Definition and Origin of the Word "Radical"
Date: 06/22/2005 at 18:35:27 From: Heather Subject: Definition and origin of the word radical? I was curious what the exact definition of "radical" was and also where and when the word originated? I have found only a few general definitions, such as square root symbol, which I already know.
Date: 06/22/2005 at 23:09:32 From: Doctor Peterson Subject: Re: Definition and origin of the word radical? Hi, Heather. The word "radical" comes from the Latin word "radix", meaning "root", from which we get not only the word "radical", but also "radish"! The other use of "radical" means "by the roots" or "from the roots", that is, complete, such as a "radical" change in a person. A political "radical" is someone who wants radical change by radical means, that is, an extremist. Another word from the same source is "eradicate" (originally, to "root out" or "pull out by the roots"). Now, why is a square root called a root in the first place? Answer: a root is the source of something; if you square a number, the number it came from is the root, as if the square grew from it. You can check a dictionary for the details of the history (when and where); here are two sources that are listed in our FAQ: Math Words, and Some Other Words, of Interest http://www.pballew.net/etyindex.html Earliest uses of mathematical words http://jeff560.tripod.com/mathword.html The latter says RADICAL. The word radical was used in English before 1668 by Recorde and others to refer to an irrational number. RADICAL SIGN appears in English in 1669 in An Introduction to Algebra edited in 1668 by John Pell (1611-1685): In the quotient subjoyn the surd part with its first radical Sign. You may also find these pages helpful Etymology of the Word Radical http://mathforum.org/library/drmath/view/52670.html History of Radicals http://mathforum.org/library/drmath/view/59082.html History of the Radical Sign http://mathforum.org/library/drmath/view/52525.html As for an exact definition, you can of course check a dictionary; I find that the term is used somewhat loosely, but in my usage it refers to the symbol itself or the function represented by the symbol. A "radical expression" would then be an expression involving a radical, that is, any kind of root. Merriam-Webster says 5 a : a mathematical expression indicating a root by means of a radical sign b : RADICAL SIGN If you have any further questions, feel free to write back. - Doctor Peterson, The Math Forum http://mathforum.org/dr.math/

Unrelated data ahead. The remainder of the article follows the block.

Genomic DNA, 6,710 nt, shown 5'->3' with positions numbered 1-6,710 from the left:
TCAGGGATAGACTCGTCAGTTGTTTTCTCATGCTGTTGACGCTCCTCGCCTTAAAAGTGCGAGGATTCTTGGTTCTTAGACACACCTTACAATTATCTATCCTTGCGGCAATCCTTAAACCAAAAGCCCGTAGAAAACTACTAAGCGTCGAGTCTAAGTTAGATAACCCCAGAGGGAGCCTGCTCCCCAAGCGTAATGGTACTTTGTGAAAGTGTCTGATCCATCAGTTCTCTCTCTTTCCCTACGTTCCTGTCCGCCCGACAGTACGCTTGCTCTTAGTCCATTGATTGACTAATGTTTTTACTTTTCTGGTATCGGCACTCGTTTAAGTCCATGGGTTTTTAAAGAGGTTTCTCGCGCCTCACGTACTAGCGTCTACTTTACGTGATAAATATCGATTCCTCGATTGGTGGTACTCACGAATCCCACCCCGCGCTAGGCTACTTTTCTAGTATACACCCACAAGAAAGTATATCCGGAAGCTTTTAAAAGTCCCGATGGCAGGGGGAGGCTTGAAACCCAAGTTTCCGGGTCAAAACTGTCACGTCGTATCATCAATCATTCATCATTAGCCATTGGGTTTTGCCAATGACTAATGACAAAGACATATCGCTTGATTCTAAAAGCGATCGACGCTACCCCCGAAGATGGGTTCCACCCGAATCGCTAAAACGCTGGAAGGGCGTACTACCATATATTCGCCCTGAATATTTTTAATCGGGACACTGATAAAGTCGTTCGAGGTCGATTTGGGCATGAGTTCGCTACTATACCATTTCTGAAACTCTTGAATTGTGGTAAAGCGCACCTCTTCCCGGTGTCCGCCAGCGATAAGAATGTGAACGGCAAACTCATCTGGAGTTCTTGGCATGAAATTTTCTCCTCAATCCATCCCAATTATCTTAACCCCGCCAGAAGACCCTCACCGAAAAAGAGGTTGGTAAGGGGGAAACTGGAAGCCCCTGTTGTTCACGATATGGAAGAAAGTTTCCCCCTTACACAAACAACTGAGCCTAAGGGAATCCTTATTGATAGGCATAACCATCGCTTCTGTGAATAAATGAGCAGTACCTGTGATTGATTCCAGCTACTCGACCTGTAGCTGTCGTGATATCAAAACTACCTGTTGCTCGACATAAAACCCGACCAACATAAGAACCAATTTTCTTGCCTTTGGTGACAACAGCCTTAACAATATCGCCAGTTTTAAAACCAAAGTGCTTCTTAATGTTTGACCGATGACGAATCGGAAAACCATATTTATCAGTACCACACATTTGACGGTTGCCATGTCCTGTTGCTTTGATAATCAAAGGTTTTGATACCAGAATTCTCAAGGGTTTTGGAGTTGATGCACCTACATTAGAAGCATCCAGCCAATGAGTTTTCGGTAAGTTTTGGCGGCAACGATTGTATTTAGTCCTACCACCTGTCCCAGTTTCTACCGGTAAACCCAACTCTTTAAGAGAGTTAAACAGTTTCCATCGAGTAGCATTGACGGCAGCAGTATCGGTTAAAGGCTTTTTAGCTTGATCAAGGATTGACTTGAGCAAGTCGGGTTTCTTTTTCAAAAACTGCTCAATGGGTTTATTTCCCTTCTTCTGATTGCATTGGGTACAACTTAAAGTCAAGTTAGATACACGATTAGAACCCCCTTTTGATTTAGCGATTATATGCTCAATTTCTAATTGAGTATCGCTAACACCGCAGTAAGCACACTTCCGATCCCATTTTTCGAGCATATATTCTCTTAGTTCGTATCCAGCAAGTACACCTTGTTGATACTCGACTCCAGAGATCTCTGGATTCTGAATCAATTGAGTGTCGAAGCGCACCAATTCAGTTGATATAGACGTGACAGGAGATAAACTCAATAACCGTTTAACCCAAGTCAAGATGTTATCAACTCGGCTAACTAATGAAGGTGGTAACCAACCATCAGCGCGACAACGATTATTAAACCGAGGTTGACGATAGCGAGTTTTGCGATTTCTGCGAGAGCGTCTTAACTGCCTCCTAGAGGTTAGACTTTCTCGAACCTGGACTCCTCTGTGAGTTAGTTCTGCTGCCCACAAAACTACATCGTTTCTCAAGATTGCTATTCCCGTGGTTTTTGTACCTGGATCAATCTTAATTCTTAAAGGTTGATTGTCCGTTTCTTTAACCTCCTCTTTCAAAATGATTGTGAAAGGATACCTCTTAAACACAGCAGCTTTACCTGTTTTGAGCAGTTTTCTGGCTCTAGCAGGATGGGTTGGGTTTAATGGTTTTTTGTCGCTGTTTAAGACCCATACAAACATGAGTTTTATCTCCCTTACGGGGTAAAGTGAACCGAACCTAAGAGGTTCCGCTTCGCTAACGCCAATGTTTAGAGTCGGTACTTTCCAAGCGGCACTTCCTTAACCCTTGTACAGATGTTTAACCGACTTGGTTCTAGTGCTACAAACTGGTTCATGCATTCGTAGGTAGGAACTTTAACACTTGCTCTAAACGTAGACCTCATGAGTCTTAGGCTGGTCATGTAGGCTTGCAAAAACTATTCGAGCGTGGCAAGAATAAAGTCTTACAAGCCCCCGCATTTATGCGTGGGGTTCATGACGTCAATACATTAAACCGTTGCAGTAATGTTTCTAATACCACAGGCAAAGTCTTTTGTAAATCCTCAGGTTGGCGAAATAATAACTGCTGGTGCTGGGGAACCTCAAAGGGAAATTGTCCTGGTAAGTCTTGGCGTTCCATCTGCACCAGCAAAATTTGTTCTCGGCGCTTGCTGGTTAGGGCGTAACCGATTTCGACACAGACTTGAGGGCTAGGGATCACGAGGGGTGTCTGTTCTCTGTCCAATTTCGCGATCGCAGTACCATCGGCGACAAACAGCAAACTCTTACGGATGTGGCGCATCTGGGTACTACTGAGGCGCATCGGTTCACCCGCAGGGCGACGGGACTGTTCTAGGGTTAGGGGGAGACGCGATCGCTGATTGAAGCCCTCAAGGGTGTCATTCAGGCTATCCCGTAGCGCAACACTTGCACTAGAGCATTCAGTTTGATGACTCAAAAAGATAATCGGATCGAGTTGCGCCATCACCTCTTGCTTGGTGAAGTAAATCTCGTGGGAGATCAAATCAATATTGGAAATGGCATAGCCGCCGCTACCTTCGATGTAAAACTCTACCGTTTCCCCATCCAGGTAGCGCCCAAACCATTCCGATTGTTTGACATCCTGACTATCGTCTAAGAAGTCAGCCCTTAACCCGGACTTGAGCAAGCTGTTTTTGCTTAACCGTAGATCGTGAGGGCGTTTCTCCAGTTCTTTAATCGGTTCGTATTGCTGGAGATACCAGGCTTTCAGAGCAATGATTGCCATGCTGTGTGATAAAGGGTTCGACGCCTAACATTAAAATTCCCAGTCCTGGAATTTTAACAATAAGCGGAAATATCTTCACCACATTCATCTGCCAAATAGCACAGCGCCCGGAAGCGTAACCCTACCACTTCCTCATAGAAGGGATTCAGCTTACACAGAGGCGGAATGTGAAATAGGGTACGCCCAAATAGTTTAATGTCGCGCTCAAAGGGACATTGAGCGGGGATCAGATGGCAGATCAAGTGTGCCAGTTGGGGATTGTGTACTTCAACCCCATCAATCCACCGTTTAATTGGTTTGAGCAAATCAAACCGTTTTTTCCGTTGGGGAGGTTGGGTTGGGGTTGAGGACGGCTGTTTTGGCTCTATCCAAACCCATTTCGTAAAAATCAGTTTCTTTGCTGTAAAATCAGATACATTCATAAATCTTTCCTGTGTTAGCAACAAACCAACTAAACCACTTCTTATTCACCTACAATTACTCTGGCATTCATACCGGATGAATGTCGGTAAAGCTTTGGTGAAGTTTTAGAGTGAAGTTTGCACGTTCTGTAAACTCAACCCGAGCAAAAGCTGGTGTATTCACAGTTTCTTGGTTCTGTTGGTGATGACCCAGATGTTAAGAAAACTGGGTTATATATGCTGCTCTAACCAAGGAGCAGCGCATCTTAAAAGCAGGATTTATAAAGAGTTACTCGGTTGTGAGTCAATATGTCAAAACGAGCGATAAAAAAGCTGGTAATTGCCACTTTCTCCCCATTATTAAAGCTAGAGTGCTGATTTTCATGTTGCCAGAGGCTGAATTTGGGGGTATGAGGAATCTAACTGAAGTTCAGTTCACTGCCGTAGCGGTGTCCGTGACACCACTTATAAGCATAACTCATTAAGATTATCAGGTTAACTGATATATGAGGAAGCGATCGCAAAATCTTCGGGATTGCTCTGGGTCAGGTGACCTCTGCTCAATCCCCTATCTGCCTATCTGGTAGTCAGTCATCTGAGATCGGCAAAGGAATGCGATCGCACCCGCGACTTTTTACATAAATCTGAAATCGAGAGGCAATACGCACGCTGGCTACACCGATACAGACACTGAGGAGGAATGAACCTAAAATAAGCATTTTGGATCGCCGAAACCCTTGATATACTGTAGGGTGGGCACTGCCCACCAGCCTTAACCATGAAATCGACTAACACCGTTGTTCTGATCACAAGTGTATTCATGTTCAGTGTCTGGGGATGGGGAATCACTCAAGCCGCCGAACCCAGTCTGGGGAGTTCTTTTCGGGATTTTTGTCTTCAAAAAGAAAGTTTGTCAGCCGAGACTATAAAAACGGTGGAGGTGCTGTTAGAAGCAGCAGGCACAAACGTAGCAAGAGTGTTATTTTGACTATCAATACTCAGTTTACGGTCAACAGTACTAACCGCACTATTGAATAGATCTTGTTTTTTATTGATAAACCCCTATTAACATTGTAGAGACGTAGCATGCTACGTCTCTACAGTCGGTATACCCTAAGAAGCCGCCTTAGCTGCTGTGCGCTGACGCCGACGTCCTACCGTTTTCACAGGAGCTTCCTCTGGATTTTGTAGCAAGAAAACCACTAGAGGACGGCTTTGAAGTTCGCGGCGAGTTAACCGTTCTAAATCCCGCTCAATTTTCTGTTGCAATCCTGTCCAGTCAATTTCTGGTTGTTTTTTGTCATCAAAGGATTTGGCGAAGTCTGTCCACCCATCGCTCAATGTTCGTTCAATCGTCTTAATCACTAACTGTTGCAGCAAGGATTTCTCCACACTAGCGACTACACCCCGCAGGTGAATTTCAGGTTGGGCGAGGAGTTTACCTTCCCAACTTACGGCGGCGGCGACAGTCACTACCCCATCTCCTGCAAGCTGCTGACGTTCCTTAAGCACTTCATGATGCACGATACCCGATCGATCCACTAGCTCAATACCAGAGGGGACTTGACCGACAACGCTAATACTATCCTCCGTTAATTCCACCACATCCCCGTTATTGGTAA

Search the Dr. Math Library:
Ask Dr. MathTM
© 1994- The Math Forum at NCTM. All rights reserved.